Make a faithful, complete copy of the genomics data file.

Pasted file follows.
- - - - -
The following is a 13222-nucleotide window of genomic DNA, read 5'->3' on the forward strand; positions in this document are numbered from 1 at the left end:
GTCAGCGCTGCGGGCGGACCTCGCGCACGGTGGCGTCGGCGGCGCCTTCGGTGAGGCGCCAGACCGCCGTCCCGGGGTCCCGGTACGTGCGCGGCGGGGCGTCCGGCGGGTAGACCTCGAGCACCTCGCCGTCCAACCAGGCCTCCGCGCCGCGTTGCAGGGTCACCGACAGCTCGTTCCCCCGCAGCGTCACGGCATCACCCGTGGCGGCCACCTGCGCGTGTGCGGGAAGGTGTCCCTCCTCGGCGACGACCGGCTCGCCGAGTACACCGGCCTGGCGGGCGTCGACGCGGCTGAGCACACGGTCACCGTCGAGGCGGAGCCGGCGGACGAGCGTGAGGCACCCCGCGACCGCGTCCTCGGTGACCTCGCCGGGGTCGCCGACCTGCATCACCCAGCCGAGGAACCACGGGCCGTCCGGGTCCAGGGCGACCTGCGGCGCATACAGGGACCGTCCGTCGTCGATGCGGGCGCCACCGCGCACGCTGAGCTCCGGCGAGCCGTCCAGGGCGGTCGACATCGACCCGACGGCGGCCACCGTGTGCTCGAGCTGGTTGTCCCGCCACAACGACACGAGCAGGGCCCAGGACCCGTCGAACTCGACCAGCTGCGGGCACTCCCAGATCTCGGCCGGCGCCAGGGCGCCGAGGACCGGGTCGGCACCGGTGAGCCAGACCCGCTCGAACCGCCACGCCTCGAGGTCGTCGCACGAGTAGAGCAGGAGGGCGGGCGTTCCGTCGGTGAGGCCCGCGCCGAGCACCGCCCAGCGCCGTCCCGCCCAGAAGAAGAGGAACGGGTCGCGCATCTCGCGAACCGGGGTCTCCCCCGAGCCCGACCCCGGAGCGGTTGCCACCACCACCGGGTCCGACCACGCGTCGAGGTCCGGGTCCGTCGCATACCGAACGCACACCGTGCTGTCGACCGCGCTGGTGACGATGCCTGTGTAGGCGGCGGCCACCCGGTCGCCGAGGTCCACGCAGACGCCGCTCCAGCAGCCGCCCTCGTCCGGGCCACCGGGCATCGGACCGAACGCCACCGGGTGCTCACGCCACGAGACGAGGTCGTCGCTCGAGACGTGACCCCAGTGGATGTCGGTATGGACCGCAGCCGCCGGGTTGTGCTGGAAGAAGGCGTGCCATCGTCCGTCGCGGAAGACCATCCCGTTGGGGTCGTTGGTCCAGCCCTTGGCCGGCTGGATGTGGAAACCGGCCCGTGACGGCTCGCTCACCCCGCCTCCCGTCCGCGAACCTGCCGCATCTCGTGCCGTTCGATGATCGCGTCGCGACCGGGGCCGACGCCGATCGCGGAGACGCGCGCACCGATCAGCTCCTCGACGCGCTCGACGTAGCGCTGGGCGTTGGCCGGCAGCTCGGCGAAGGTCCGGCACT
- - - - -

The following is a 13222-nucleotide window of genomic DNA, read 5'->3' on the forward strand; positions in this document are numbered from 1 at the left end:
GTCAGCGCTGCGGGCGGACCTCGCGCACGGTGGCGTCGGCGGCGCCTTCGGTGAGGCGCCAGACCGCCGTCCCGGGGTCCCGGTACGTGCGCGGCGGGGCGTCCGGCGGGTAGACCTCGAGCACCTCGCCGTCCAACCAGGCCTCCGCGCCGCGTTGCAGGGTCACCGACAGCTCGTTCCCCCGCAGCGTCACGGCATCACCCGTGGCGGCCACCTGCGCGTGTGCGGGAAGGTGTCCCTCCTCGGCGACGACCGGCTCGCCGAGTACACCGGCCTGGCGGGCGTCGACGCGGCTGAGCACACGGTCACCGTCGAGGCGGAGCCGGCGGACGAGCGTGAGGCACCCCGCGACCGCGTCCTCGGTGACCTCGCCGGGGTCGCCGACCTGCATCACCCAGCCGAGGAACCACGGGCCGTCCGGGTCCAGGGCGACCTGCGGCGCATACAGGGACCGTCCGTCGTCGATGCGGGCGCCACCGCGCACGCTGAGCTCCGGCGAGCCGTCCAGGGCGGTCGACATCGACCCGACGGCGGCCACCGTGTGCTCGAGCTGGTTGTCCCGCCACAACGACACGAGCAGGGCCCAGGACCCGTCGAACTCGACCAGCTGCGGGCACTCCCAGATCTCGGCCGGCGCCAGGGCGCCGAGGACCGGGTCGGCACCGGTGAGCCAGACCCGCTCGAACCGCCACGCCTCGAGGTCGTCGCACGAGTAGAGCAGGAGGGCGGGCGTTCCGTCGGTGAGGCCCGCGCCGAGCACCGCCCAGCGCCGTCCCGCCCAGAAGAAGAGGAACGGGTCGCGCATCTCGCGAACCGGGGTCTCCCCCGAGCCCGACCCCGGAGCGGTTGCCACCACCACCGGGTCCGACCACGCGTCGAGGTCCGGGTCCGTCGCATACCGAACGCACACCGTGCTGTCGACCGCGCTGGTGACGATGCCTGTGTAGGCGGCGGCCACCCGGTCGCCGAGGTCCACGCAGACGCCGCTCCAGCAGCCGCCCTCGTCCGGGCCACCGGGCATCGGACCGAACGCCACCGGGTGCTCACGCCACGAGACGAGGTCGTCGCTCGAGACGTGACCCCAGTGGATGTCGGTATGGACCGCAGCCGCCGGGTTGTGCTGGAAGAAGGCGTGCCATCGTCCGTCGCGGAAGACCATCCCGTTGGGGTCGTTGGTCCAGCCCTTGGCCGGCTGGATGTGGAAACCGGCCCGTGACGGCTCGCTCACCCCGCCTCCCGTCCGCGAACCTGCCGCATCTCGTGCCGTTCGATGATCGCGTCGCGACCGGGGCCGACGCCGATCGCGGAGACGCGCGCACCGATCAGCTCCTCGACGCGCTCGACGTAGCGCTGGGCGTTGGCCGGCAGCTCGGCGAAGGTCCGGCACT